The man slowly became one of the biggest food retailers in the US. Then, to secure his family’s future, he decided to have a life insurance. He called an insurance broker, and chose a protection plan. At the end of the conversation, the broker asked for his E-mail. The man replied, “I don’t have an Email”. The broker asked curiously,”You don’t have an E-mail? Yet you have succeeded to build such an empire. Can you imagine what you could have been if you had an E-mail?
The man thought for a while and replied, “Yes, I’d be an office boy at Microsoft!” (We have withheld the real
By Fr. Joe Eruppakkatt SSP on 16-10-2017
Ramesh was back at the Ashram after a short home visit. He reported before Guruji.
“Tell me son, could you apply any of what you had learned here? Could you learn something new? Could you experience your growth?” Guruji asked all these in a row.
“Well Guruji, back in the village people are suffering due to the ongoing war. No sufficient food……not enough grocery…not enough work also,” replied Ramesh.
“Oh! It is certainly bad news. What happened to them?” Asked the Guruji again.
“The war is continuing. I wish if I also could have joined the army and destroyed the enemies, who attacked us.” Ramesh replied.
After a small pause the Guruji gently spoke with a smile. “My son, this is why a man in the village is considered thrice blessed than a hermit in the forest. The villager always fights with the reality of the day, still holding tight all his spiritual aspirations. Remember that they did not feel for a fight as you did.Here you learned to love everybody…and there….even you interpreted love to be destruction of your enemy. Patriotism is not hating your enemies; it is but loving the mother land with gratitude and compromising with everybody.”
By Joseph Mattappally on 14-10-2017
One evening when the sun was setting in the horizon, I noticed a rare occurrence outside the windows of my room. Two black crows flew into one of the branches of a Neem tree that stood tall. One of the crows carried a piece of flesh and it began eating it while the other crow sat watching. After sometime the crow that was eating the meat stopped, looked around for a while and then passed the remaining piece to the one that was sitting and watching! The second one took it and started eating while the other sat watching.
The incident would seem simple and insignificant to an ordinary onlooker. But a more curious observer could draw a lesson or two from the behaviors of those birds – lessons in harmony, spirit of sharing, patience, peaceful coexistence and concern and care for one another. One notice that there was no quarrelling over the piece of flesh, no animal instinct at work, no snatching away and no restlessness on the part of either of them. If we learn to care and share, be patient and trust in the goodness of the other like those birds, our world would be much better than what it is today.
Yet, what we see around us is precisely the opposite: impatience, mistrust, selfishness, greed, quarrelling, fighting, wasting and destruction of the natural resources. There is so much hunger, poverty and famine in the world. The solution to these could be found on the branches of that Neem tree.
By Fr. Joe Eruppakkatt SSP on 02-10-2017
The thumb is nearest to you. So begin a prayer remembering those closest to you.
The next is index finger, the pointing finger. Remember all those who point their fingers at you; they could be teachers, doctors, parents and administrators. Pray for them.
The next finger is the tallest finger. Remember our leaders and authorities who shape the Nation and the Society, thus giving protection and a supporting environment. They need greater wisdom and more Divine support.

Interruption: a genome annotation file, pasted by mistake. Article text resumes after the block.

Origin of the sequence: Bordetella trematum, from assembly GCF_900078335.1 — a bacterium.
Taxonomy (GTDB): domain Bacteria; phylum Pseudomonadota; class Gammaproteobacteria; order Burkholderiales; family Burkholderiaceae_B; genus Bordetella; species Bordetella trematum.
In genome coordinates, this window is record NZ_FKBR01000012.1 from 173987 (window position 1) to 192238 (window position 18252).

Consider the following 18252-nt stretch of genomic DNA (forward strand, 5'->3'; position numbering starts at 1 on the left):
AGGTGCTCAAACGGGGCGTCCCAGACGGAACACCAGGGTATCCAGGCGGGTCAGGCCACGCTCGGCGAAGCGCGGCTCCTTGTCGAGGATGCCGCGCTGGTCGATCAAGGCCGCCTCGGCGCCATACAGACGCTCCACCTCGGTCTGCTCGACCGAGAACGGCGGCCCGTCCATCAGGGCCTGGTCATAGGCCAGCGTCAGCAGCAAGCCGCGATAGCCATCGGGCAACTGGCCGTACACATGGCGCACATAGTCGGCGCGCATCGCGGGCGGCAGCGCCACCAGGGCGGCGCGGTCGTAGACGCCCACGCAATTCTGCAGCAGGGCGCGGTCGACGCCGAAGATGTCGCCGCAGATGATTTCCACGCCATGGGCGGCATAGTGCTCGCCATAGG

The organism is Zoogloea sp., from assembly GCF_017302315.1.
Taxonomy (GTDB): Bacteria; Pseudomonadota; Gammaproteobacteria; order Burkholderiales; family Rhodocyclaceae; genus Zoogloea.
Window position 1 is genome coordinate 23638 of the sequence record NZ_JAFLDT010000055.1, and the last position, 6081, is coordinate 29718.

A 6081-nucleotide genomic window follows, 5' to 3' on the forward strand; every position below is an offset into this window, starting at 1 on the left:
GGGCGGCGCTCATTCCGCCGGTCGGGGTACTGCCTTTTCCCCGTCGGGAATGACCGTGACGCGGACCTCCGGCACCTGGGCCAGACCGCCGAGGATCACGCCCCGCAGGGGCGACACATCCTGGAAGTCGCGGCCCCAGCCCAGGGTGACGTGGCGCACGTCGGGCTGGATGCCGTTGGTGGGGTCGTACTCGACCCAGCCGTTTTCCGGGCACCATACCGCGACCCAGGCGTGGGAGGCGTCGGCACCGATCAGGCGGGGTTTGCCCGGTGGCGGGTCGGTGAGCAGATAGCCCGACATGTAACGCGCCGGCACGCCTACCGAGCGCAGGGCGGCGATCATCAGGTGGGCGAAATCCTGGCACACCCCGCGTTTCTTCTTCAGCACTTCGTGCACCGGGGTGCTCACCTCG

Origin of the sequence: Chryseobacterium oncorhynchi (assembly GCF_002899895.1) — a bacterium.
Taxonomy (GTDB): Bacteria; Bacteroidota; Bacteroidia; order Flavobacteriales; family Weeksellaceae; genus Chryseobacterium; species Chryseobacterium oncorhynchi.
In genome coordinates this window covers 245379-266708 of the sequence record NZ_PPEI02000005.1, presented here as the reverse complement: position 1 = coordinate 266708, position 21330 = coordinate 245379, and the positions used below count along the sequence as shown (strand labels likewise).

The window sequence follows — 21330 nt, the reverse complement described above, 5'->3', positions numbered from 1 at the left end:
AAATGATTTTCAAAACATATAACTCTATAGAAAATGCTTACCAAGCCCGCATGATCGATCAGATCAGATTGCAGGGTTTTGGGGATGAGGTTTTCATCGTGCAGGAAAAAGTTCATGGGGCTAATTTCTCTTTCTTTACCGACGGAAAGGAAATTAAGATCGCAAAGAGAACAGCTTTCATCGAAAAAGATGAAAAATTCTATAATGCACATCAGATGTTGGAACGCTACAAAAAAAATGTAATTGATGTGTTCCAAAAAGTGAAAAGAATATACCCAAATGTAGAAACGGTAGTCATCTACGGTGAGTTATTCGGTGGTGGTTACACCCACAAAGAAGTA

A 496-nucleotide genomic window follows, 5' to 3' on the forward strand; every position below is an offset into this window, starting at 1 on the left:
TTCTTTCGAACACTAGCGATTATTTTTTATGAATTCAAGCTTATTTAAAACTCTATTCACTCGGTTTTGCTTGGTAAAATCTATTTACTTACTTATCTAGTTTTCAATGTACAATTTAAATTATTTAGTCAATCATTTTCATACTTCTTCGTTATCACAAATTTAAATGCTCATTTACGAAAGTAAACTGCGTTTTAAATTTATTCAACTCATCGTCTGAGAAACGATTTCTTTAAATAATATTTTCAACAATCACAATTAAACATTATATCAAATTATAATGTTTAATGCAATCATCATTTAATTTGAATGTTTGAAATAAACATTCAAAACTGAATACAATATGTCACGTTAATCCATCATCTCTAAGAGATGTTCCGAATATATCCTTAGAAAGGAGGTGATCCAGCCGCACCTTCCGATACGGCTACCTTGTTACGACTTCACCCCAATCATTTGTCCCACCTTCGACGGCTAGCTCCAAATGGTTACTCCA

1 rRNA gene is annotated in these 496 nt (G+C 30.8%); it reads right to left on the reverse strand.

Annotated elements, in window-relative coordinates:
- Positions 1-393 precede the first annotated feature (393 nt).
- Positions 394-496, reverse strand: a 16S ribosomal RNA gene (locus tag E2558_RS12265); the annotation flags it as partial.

The next finger is the ring finger. This is our weakest finger; piano teachers know it. It reminds us of the weak; all those who need help and or are in some sort of trouble/pain. Pray for them.
There is the little finger left. It is the smallest of all; place ourselves there in relation with God and everything else. Put your own needs into proper perspective and be able to pray for yourself more effectively.
By Admin on 29-09-2017
One of the most important lessons you can learn on your road to success is that failure is not a final destination, but rather a place you pass through on your way to achieving your goals. Remember these points:
1. There is only one road to Success City
2. The road to Success City passes through Failureville
3. People are so afraid of driving through Failureville and they never begin their journey. So what does this mean in the real world?
It means that failure is not the opposite of success as many people assume; on the contrary, failure is an important part of achieving success. In fact, it is usually through the process of trying and failing that we learn the lessons we need, in
order to ultimately achieve our goals in life.
My favourite quote regarding the relationship between failure and success comes from the legendary basketball player Michael Jordan: “I’ve missed more than 9000 shots in my career. I’ve lost almost 300 games. 26 times I’ve been trusted to
take the game winning shot and missed. I’ve failed over and over and over again in my life and that is why I succeed.”
When you understand the fact that success lies on the other side of failure you will be much better prepared for the journey that leads to achieving your most important life goals.
By Fr. Joe Eruppakkatt SSP on 14-09-2017
A ruthless Chinese general in Tibet would mercilessly kill all the Buddhist monks and destroy their places of worship. All the monks would flee when they heard he was coming. One day he arrived at the gates of a well-known monastery. The general was pleased to hear that all the monks had fled. However, an officer reported to him that in the inner courtyard
there remained one solitary monk. He strode off into the cloister and went right up to the monk who was sitting there peacefully and meditating. “Don’t you know who I am?” shouted the general. “Without blinking an eye, I can run you right through with my sword”. The monk gently, but firmly responded: “Don’t you know who I am? Without blinking an eye, I can let you run me through with that sword”.
Nothing, not even the fiercest sword, can frighten us or destroy our inner peace if we discover and recognize the presence of God in us. Our inner strength comes not from the swords and guns, but from the power of God who resides in us. We can withstand and endure the persecutions of any sort if we trust in Him who is the source of life.